The Basspro.com Bassmaster Eastern Open at Oneida Lake attracted its share of local legends, and two of the biggest were in the Top 12.
But Oneida crowned a possible legend-in-the-making Saturday when Grae Buck brought his 15-pound, 6-ounce limit to the scales and clinched not only the trophy for the Oneida event, but an even bigger prize as well – a berth in the 2020 Bassmaster Classic.
His three-day winning total was 50-10.
“I’m ecstatic,” Buck said, shortly after he left the stage a winner. “I can’t believe I made my dream come true of fishing the Bassmaster Classic. I fished all the Bassmaster Eastern Opens this year just to come to Oneida Lake, because this is the lake I know the best in the country. It’s about 3 1/2 hours from my house, and I’ve made a lot of money up here.
“I remember being 7 or 8 years old. I played ice hockey, and I remember being at an ice hockey game and all I wanted to do was watch the Classic on the TV there. It’s always been my dream.”
The bite turned tough Saturday – a factor of the relentless fishing pressure, as well as wildly shifting winds (they were stiff and out of the West). Four of the final Top 12 failed to catch a limit, and only one pro weighed more than 17 pounds during the Championship round.
Buck not only had to move ahead of Day 2 leader Kameron Harbin of Abbeville, S.C., he also had to fend off local hammers like Jamie Hartman and Stanley Sypeck Jr., both of whom struggled Saturday. Hartman finished in third place, where he started the day. Harbin finished ninth.
Brisbane, Australia, pro Dean Silvester weighed the day’s heaviest bag at 17-5, which pushed him all the way from ninth to second. He fished a green pumpkin Z-Man ChatterBait all three days.
Buck hails from Harleysville in eastern Pennsylvania, near Philadelphia. He won a BFL here at Oneida four weeks ago, and another several years ago. He’s got the lake wired, and he fished the same pattern that earned him last month’s win.
“I was fishing between 6 and 9 feet all tournament,” Buck said. “I was throwing a drop shot with a Cornerstone Baits Shimmy Shot. It’s been a strong pattern here for a month. When you get around the fish, they eat it.
“The only difference from how I won the BFL is that this week, I switched to the ghost color, which is white. I think before they were eating a lot of perch fry and gobies. Now they were probably focused more on shad. I also caught quite a few yesterday on a Ned Rig, which was a Shimmy Shot on a 1/10th-ounce Hyabusa Brush Easy jig.”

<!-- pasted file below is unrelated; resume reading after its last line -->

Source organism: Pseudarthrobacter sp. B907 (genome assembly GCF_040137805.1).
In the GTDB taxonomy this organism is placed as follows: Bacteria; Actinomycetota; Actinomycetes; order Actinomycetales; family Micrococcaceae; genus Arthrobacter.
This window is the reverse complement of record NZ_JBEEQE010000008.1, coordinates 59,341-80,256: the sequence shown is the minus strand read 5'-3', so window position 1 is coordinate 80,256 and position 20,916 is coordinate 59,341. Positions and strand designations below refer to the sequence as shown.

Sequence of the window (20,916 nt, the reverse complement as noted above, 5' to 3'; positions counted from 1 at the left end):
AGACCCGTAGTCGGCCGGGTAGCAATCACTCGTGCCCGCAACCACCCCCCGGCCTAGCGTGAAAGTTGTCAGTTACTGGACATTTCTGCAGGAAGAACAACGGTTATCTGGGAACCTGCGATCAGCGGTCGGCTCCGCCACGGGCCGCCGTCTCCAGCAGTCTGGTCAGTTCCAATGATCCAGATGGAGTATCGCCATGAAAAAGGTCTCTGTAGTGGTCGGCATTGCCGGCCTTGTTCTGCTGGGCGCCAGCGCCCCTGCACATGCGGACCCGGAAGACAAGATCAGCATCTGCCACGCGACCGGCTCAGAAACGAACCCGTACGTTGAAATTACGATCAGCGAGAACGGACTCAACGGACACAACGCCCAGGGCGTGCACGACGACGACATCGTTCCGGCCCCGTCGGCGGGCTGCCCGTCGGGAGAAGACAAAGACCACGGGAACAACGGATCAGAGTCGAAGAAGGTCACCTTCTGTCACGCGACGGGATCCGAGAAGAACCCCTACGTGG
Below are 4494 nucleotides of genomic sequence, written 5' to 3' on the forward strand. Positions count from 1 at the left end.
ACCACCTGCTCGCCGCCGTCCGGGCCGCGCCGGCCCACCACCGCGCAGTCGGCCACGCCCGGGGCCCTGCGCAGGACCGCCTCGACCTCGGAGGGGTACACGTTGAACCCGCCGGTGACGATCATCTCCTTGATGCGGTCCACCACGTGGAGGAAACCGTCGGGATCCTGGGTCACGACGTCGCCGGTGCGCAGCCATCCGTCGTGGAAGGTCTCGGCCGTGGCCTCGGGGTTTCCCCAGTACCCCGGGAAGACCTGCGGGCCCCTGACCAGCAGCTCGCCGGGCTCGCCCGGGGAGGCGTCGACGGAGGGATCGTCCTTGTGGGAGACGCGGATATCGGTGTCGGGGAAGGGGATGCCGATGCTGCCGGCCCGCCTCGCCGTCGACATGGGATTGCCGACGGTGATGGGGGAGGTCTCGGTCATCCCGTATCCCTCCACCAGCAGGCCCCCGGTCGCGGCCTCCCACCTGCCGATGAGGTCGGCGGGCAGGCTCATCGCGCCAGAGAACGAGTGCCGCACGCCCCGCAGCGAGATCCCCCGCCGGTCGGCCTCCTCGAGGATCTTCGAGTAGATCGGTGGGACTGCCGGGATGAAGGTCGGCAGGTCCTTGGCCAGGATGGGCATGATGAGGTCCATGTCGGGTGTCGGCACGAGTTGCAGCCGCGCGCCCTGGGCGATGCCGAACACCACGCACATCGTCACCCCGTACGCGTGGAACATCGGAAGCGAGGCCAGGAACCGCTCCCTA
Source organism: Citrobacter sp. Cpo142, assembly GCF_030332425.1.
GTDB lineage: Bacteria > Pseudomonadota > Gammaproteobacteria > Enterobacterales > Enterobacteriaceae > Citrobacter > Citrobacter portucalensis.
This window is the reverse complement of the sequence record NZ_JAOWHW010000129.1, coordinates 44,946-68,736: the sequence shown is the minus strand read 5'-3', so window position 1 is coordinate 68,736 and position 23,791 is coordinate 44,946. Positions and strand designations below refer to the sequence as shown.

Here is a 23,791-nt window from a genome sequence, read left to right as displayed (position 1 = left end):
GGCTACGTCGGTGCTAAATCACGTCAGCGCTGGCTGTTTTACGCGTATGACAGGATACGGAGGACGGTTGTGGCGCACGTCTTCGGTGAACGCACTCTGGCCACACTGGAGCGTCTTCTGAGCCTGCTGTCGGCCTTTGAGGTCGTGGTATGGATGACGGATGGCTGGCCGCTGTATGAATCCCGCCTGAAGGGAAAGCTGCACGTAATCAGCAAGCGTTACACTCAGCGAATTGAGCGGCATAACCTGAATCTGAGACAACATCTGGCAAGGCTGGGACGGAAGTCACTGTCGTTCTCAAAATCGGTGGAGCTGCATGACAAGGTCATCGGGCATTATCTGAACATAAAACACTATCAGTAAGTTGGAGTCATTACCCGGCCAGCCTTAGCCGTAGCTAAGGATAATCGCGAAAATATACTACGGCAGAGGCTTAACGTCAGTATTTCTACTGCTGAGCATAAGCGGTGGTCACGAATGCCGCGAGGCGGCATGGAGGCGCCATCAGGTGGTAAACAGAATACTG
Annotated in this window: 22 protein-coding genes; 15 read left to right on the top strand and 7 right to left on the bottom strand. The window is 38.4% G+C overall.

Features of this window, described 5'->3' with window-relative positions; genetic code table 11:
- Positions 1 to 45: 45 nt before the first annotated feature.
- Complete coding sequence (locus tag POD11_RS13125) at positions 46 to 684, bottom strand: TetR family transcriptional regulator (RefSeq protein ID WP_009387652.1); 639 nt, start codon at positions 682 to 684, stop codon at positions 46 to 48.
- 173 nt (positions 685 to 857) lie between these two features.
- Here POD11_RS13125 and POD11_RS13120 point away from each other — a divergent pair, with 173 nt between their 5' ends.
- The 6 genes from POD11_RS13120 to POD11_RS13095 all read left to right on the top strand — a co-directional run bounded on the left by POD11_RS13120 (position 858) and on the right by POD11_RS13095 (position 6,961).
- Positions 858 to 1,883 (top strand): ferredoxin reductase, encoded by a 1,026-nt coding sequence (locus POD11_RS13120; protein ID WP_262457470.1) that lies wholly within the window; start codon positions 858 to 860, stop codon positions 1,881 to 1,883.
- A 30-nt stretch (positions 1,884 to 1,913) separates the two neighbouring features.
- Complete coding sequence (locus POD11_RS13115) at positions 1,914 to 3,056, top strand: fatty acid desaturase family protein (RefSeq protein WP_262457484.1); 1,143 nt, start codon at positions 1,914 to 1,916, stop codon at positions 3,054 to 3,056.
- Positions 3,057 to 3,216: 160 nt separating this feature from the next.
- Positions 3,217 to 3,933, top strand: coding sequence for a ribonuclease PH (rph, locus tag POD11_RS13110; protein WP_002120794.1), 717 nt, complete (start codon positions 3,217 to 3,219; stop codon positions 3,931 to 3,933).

Buck made long casts with the Ned rig and precise drops with the drop shot into mixed areas of rock and grass.
Buck drop shotted with a Dobyns 7-foot, 3-inch Champion Extreme drop-shot rod and Ardent C-Force 3000 spinning reel. He used a size 2 Hyabusa DSR hook, 1/4- and 3/8-ounce Eco Pro Tungsten drop-shot weights, 18-pound Ardent Gliss braid in hi-vis yellow and 8-pound Seaguar Tatsu fluorocarbon as a leader.
“I think the most important thing for me was finding concentrations of fish,” Buck said. “I had three spots I found in practice and they held through the tournament.”
Sylvester, with his second-place check money, now faces a decision. He sold his house in Brisbane and used the proceeds to fund his four-event experiment in the Eastern Opens.
“I’m amazed I finished second,” Silvester said. “I had a really good practice and a really good tournament. My goal was to catch a limit each day, and I did that. But I think I probably cost myself on Day 2, when I lost three or four fish that really could have helped me.”
Silvester said his Eastern Open campaign cost him more than $35,000. He still has $8,000 left from selling his house, but needs to purchase a bass boat in order to keep competing. He said he’s going to start looking for financial sponsors immediately.
White was a key color all week, along with the ever-effective green pumpkin, and most pros fished some form of white at least part of the time, whether it was a ChatterBait, drop shot, frog, topwater or swim jig. Buck was fairly alone among the top finishers in his 100 percent reliance on plastics.
This was the final 2019 Eastern Open. The Top 5 finishers in the points standings, who are not already qualified through the Elite Series, will earn a berth in the 2020 Bassmaster Elite Series. Anglers must have fished all four Eastern Opens to qualify.
Alex Prince of Blue Ridge, Ga., won the co-angler division. Prince’s 8-4, three-fish limit today pushed his three-day total to 26-6.
“I don’t know what to say,” Prince said, with trophy in hand. “This means the world to me. I live in Georgia. It took 17 hours to get here. I’d never caught a smallie before this week. To come here and get a check like this – I didn’t expect that.”
Prince drop shotted a 4-inch Berkley Power Minnow in green pumpkin the first two days and threw a white swim jig the final day.